OT: Micro SD in adapter vs Micro SD native: Speed Diff?


P

(PeteCresswell)

Given two Class 10 SD cards: one micro and the other standard size,
should I expect a speed diff between the standard size and the micro in
a standard-size adapter?

One part of me thinks "No": it's just a pin-to-pin connection.

Another part thinks: "If you took everything you know about this stuff,
rolled it up into a ball, and set it on the edge of a razor blade; it
would look like a golf ball in the middle of the New Jersey Turnpike."
 
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P

Paul

(PeteCresswell) said:
Given two Class 10 SD cards: one micro and the other standard size,
should I expect a speed diff between the standard size and the micro in
a standard-size adapter?

One part of me thinks "No": it's just a pin-to-pin connection.

Another part thinks: "If you took everything you know about this stuff,
rolled it up into a ball, and set it on the edge of a razor blade; it
would look like a golf ball in the middle of the New Jersey Turnpike."
You have to watch the pinout table here. I got fooled when I
read it the first time.

http://en.wikipedia.org/wiki/Secure_digital

Initially, I saw 9 pins on SD, and 8 pins on microSD, and
assumed the worst.

The 8 pin interface on microSD, has one fewer ground signals,
so the transfer modes are the same. Both support a four bit
data bus (max).

This Toshiba spec, gives you some idea of the capabilities. And
in terms of development possibilities, I think they haven't built
the fastest interface mode yet (UHS-II ???).

https://www.toshiba.co.jp/p-media/wwsite/microsd.htm

Transfer Speed
for microSDHC UHS-I Card

New UHS-I Interface Conventional SD Interface
------------------------- -------------------------
Mode: SDR104 mode SDR50 mode High Speed mode
Max bus speed: 104 MB/s 50 MB/s 25 MB/s
Transfer rate: Read: 95 MB/s Read: 45 MB/s Read: 23 MB/s
Min transfer: UHS Class 1 (10MB/sec) [SD] Class 10 (10MB/sec)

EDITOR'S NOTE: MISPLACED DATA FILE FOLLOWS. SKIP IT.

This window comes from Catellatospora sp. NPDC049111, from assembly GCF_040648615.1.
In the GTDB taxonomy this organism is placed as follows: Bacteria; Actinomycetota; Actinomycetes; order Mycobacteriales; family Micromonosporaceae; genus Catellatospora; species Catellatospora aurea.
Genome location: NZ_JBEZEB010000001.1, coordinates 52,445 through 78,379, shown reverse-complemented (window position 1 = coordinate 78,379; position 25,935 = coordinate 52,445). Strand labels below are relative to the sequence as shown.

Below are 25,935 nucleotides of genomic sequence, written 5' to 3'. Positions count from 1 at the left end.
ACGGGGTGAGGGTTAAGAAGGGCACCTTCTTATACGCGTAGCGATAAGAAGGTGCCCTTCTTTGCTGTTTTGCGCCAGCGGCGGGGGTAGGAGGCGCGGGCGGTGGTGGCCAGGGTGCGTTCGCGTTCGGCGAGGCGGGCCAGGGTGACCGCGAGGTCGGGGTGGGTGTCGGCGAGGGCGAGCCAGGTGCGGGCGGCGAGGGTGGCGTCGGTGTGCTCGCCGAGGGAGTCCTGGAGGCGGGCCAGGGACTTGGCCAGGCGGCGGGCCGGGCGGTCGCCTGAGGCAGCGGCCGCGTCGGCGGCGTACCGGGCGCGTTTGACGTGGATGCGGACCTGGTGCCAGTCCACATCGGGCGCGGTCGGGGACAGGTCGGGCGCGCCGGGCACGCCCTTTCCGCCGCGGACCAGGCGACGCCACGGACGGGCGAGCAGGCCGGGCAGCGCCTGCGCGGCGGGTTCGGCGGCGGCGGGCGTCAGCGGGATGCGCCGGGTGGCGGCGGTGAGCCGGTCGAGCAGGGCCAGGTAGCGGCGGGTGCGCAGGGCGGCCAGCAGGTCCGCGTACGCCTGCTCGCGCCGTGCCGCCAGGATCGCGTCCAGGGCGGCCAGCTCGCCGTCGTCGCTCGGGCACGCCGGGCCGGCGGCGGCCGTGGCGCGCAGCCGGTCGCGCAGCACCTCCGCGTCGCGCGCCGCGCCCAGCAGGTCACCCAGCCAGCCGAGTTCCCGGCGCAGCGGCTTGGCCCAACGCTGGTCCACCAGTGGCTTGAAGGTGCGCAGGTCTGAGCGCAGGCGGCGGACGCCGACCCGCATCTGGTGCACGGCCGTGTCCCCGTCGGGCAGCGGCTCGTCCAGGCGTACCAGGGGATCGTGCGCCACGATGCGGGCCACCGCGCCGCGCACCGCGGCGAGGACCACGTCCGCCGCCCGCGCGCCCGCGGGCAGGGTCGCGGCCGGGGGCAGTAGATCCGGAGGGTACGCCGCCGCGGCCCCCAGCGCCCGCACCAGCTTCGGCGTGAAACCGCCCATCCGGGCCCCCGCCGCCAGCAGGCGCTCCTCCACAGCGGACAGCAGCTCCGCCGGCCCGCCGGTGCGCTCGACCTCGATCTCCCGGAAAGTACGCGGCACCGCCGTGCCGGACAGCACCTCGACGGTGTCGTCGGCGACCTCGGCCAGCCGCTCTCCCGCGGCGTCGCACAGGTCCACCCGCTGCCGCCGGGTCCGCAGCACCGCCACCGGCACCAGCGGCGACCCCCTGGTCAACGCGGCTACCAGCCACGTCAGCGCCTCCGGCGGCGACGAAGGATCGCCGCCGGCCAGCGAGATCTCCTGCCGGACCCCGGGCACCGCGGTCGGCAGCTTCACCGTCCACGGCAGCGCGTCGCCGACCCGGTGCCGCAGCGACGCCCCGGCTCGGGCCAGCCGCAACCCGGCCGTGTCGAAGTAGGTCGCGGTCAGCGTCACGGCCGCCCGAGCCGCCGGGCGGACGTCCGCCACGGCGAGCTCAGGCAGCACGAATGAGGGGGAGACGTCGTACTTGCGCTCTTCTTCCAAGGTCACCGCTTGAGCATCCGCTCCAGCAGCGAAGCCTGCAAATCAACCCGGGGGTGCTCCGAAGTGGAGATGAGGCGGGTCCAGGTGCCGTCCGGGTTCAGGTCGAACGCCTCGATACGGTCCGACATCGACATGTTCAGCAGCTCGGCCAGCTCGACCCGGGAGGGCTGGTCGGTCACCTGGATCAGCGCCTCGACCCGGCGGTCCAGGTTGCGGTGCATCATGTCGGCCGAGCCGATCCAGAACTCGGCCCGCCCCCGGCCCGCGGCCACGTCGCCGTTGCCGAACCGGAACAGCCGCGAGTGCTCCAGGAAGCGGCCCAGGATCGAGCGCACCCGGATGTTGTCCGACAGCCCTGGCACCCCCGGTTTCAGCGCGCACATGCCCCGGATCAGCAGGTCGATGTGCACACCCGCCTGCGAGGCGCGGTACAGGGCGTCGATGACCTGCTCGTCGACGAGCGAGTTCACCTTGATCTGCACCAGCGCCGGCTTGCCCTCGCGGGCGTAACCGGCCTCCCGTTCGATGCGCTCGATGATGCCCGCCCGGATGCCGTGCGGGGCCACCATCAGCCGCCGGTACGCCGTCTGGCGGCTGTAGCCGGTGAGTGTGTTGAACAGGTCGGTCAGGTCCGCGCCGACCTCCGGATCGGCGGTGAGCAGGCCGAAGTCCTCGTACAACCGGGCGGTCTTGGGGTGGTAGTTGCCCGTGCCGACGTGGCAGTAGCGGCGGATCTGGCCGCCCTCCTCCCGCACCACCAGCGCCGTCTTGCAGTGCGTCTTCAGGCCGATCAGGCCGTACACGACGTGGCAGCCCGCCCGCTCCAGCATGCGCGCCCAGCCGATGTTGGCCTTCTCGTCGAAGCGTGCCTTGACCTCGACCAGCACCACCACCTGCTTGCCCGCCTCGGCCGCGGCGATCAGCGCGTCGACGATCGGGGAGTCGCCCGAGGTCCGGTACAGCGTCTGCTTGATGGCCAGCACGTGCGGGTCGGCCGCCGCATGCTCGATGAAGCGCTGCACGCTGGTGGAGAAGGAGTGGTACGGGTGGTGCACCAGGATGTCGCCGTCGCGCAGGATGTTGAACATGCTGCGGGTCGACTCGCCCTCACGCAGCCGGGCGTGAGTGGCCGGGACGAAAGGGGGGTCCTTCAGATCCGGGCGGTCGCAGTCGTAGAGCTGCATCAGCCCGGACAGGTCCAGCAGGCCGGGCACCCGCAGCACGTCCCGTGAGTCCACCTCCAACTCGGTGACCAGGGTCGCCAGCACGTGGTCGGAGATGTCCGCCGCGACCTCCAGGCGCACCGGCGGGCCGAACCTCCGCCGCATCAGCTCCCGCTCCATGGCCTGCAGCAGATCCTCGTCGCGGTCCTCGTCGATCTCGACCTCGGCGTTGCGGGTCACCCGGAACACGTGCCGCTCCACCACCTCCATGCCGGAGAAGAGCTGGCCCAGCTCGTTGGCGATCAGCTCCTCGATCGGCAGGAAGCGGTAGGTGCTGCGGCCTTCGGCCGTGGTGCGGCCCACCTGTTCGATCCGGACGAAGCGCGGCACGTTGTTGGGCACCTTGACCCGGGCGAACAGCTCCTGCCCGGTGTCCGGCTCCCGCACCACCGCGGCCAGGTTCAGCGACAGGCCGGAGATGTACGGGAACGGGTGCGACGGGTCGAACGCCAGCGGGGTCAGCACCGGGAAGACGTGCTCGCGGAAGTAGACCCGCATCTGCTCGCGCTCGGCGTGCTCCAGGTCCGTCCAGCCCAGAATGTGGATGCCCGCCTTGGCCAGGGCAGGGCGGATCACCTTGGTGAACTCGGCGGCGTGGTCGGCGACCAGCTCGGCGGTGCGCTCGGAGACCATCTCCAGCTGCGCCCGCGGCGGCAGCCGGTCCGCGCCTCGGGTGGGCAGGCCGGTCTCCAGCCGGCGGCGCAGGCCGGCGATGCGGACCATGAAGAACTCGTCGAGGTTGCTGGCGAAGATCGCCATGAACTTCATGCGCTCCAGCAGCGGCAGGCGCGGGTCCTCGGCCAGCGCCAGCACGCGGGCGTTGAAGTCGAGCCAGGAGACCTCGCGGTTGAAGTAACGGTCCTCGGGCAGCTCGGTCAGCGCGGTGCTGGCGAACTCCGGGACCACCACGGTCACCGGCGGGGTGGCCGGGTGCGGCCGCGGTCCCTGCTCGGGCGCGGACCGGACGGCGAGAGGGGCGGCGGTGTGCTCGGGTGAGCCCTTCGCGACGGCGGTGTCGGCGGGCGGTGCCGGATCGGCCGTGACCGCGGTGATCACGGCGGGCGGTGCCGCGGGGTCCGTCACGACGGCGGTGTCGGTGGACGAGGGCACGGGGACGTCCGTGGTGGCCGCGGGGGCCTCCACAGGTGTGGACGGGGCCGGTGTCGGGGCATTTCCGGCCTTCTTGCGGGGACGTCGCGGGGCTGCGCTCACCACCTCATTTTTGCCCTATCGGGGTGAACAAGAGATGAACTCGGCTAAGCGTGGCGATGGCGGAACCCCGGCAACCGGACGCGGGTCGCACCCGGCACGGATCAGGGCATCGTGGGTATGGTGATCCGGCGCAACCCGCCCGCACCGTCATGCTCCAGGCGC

And these are specs from a host controller site. The Toshiba doesn't
mention clock rates, and you can see the allowed clock rates here.
It's even possible the clock is turned off, when the bus is idle.

SD 1-bit / 4-bit
Identification Mode (up to 400 kHz)
SD/SDIO UHS-1 SDR12 mode (up to 25 MHz)
SD/SDIO UHS-1 SDR25 mode (up to 50 MHz)
SD/SDIO UHS-1 SDR50 mode (up to 100 MHz)
SD/SDIO UHS-1 SDR104 mode (up to 208 MHz)
SD/SDIO UHS-1 DDR50 mode (up to 50 MHz)

The 208MHz, times four bits at a time (nibble mode), gives 104MB/sec on bus.
And apparently available through just 8 pins.

Pin 1 DAT2
Pin 2 DAT3
Pin 3 CMD
Pin 4 Power
Pin 5 Clock
Pin 6 Ground
Pin 7 DAT0
Pin 8 DAT1

HTH,
Paul
 
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G

Gene E. Bloch

Given two Class 10 SD cards: one micro and the other standard size,
should I expect a speed diff between the standard size and the micro in
a standard-size adapter?

One part of me thinks "No": it's just a pin-to-pin connection.

Another part thinks: "If you took everything you know about this stuff,
rolled it up into a ball, and set it on the edge of a razor blade; it
would look like a golf ball in the middle of the New Jersey Turnpike."
My opinion is that different full size SD cards of the same class still
manage to operate at different speeds, and the same is true for
different micro-SD cards of the same class.

This could be the result of a reverse placebo effect, of course - and it
*is* just an opinion.

I have used HD Speed and similar software, but not recently.
 

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